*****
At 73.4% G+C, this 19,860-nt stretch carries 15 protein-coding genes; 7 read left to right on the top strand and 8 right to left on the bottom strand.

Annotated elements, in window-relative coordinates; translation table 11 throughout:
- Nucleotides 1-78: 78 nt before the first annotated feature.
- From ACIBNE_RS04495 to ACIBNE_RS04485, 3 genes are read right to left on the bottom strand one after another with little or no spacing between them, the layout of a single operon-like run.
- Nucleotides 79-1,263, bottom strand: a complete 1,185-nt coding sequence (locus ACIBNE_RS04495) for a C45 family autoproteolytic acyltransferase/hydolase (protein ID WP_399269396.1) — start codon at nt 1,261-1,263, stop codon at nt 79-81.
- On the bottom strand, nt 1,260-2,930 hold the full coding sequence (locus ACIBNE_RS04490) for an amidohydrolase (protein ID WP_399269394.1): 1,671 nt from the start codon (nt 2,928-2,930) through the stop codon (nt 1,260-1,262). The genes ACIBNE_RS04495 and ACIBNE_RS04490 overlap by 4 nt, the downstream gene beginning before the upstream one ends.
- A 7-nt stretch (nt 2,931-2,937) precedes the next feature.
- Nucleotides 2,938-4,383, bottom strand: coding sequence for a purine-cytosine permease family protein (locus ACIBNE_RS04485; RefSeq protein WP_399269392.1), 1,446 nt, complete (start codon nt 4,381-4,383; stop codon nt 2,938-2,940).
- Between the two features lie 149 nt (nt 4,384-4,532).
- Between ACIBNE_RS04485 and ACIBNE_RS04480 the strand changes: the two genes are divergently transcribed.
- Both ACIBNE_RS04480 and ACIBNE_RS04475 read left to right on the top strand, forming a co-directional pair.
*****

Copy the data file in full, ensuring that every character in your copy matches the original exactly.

At 73.4% G+C, this 19,860-nt stretch carries 15 protein-coding genes; 7 read left to right on the top strand and 8 right to left on the bottom strand.

Annotated elements, in window-relative coordinates; translation table 11 throughout:
- Nucleotides 1-78: 78 nt before the first annotated feature.
- From ACIBNE_RS04495 to ACIBNE_RS04485, 3 genes are read right to left on the bottom strand one after another with little or no spacing between them, the layout of a single operon-like run.
- Nucleotides 79-1,263, bottom strand: a complete 1,185-nt coding sequence (locus ACIBNE_RS04495) for a C45 family autoproteolytic acyltransferase/hydolase (protein ID WP_399269396.1) — start codon at nt 1,261-1,263, stop codon at nt 79-81.
- On the bottom strand, nt 1,260-2,930 hold the full coding sequence (locus ACIBNE_RS04490) for an amidohydrolase (protein ID WP_399269394.1): 1,671 nt from the start codon (nt 2,928-2,930) through the stop codon (nt 1,260-1,262). The genes ACIBNE_RS04495 and ACIBNE_RS04490 overlap by 4 nt, the downstream gene beginning before the upstream one ends.
- A 7-nt stretch (nt 2,931-2,937) precedes the next feature.
- Nucleotides 2,938-4,383, bottom strand: coding sequence for a purine-cytosine permease family protein (locus ACIBNE_RS04485; RefSeq protein WP_399269392.1), 1,446 nt, complete (start codon nt 4,381-4,383; stop codon nt 2,938-2,940).
- Between the two features lie 149 nt (nt 4,384-4,532).
- Between ACIBNE_RS04485 and ACIBNE_RS04480 the strand changes: the two genes are divergently transcribed.
- Both ACIBNE_RS04480 and ACIBNE_RS04475 read left to right on the top strand, forming a co-directional pair.